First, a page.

I can’t pick just one!!

    Reply
  136. Dana on

    My Zinnias keep me grounded and happy. I save the seeds and plant again which makes me feel so accomplished.

    Reply
  137. Bobbi Winniestaffer on

    Whenever I’m stressed my roses have always been a comfort for me. Growing up my grandmother always had them in her garden so for me, it’s like she’s always there when I need her as I turn to them. Roses, like some of us, have a thorny exterior that turn some people away. For me, that’s what I’m drawn to, this strong, sometimes impenetrable force that is so powerful and beautiful that they can cause you to hold your breath. This is my first time attempting to start them from seed and I’m excited to what they’re willing to show me.

    Reply
  138. Denise Love on

    Zinnias are my favorite and have been for years. I count myself blessed to have purchased a packet of beautiful zinnia seeds from Floret two years ago. They have a lime green center and a pink exterior. They are called, “Queen Red Lime.” I have never seen a Zinnia this color before and was anxious to plant them in our new home. When the seeds came up I was thrilled. This is my first time gardening in Colorado and the soil and altitude are all new to me. When the zinnia’s began to bloom they were gorgeous. I came up with a plan to bless everyone that supports our non-profit work to provide education to high school girls that are not allowed to attend school in a difficult country. I dried all the flowers when they finished blooming and printed labels on small seed packets and shared the story in our Christmas Newsletter about The Floret and their website with a photo of the flowers. I told them the few seeds I was sending them was a thank you for caring for young girls who are being refused an education and may the beauty of these flowers they grow remind them that there is still beauty and love in this world. The responses I received back from our friends and family was overwhelming. Many said it was there favorite and most original Christmas gift.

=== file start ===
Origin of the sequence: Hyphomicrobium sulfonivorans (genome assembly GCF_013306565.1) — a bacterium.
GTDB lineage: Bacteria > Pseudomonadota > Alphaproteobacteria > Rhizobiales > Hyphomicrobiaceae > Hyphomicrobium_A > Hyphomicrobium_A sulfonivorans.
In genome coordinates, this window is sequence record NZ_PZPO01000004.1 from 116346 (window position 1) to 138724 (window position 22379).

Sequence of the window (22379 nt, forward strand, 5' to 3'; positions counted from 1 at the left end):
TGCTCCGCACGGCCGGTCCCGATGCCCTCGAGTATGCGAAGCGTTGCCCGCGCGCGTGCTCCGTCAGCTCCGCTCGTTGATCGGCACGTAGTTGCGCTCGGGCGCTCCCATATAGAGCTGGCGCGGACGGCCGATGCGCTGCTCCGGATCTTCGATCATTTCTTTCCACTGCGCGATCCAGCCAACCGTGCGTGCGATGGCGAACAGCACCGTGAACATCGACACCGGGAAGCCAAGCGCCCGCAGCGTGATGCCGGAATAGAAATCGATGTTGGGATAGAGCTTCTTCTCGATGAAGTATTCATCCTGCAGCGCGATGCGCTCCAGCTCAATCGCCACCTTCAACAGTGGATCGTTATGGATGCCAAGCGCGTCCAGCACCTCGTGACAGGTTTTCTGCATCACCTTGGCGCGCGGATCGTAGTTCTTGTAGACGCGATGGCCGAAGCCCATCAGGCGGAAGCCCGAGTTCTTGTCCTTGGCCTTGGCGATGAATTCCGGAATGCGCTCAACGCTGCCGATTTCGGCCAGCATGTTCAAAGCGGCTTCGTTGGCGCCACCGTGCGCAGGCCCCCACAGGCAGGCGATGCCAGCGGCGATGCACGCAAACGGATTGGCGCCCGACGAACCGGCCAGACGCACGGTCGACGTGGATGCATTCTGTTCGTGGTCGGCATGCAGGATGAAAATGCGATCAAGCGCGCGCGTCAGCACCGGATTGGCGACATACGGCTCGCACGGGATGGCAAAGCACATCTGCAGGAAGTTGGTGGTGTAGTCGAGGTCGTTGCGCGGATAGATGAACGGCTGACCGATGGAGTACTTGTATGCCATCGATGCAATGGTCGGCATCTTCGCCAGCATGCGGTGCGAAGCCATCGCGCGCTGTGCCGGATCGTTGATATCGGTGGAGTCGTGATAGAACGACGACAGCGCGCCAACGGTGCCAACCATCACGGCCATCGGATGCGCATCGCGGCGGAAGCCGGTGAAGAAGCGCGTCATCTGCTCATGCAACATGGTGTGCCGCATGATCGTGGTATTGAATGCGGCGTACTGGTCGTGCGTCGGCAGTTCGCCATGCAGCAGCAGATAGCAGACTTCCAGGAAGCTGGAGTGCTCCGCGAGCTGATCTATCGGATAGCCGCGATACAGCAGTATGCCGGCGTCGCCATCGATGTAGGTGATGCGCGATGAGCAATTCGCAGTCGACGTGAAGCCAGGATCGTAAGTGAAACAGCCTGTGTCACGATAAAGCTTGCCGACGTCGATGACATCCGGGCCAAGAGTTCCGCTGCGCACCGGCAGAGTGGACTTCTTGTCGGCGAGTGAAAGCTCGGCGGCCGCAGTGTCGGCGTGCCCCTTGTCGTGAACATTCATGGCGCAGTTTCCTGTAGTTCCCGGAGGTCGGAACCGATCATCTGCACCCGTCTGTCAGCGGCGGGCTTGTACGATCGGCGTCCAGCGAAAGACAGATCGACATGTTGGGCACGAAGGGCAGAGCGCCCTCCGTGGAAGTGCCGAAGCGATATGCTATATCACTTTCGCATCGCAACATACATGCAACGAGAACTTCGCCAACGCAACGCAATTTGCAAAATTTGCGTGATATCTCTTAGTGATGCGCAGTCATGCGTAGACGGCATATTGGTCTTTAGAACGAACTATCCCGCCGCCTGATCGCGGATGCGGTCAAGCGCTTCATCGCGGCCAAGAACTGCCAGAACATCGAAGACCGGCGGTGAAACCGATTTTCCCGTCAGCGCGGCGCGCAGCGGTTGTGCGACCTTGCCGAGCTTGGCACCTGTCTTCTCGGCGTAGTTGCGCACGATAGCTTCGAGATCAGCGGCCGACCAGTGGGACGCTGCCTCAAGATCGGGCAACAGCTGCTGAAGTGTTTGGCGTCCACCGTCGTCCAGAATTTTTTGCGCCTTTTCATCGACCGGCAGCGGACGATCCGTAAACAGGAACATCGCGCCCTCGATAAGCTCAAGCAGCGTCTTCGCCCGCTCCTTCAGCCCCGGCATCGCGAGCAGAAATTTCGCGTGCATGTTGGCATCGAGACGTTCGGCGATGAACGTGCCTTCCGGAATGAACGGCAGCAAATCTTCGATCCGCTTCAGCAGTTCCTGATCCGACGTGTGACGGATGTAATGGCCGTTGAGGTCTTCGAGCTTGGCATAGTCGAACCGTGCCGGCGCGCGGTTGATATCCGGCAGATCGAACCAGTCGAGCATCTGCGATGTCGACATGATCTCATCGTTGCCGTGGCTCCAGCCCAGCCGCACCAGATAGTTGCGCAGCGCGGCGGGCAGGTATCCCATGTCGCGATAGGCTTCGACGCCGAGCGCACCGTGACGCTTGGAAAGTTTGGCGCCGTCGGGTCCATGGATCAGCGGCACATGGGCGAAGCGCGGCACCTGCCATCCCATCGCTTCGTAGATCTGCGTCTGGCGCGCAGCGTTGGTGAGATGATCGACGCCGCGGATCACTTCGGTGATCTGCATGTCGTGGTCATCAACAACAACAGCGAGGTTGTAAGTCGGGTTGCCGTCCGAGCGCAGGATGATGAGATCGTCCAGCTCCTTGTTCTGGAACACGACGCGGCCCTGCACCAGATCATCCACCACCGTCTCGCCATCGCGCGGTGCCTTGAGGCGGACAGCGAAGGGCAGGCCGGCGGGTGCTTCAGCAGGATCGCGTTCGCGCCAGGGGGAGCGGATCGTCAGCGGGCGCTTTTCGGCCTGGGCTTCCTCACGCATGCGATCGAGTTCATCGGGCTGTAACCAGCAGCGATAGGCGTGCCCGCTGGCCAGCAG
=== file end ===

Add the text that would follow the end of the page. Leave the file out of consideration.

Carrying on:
Reply
  139. Kristie Peterson on

    Plants keep me steady. Every important person in my life that has passed on, owns a plant in my soul. I find comfort in garden tomatoes as my dad grew “tomatoes” when I was a child. I learned later in life he wasn’t growing tomatoes which is fitting knowing my dad. Regardless I grow tomatoes to honor him. My dear grandmother Ven, owns sweet peas and gladiolas. She was a sweet soul and I can still remember the scent of the sweet peas in her backyard and the majestic gladiolas that shined in her garden. My Grandma Lori had massive geraniums and a huge Zinnia field. I remember her teaching me to dead head to patiently “make room” for the new flowers. To this day I think of her when I am dead heading my Zinnia rows knowing she was wise in her words. Yes, plants and people have taught me how to be at peace, appreciation and patience.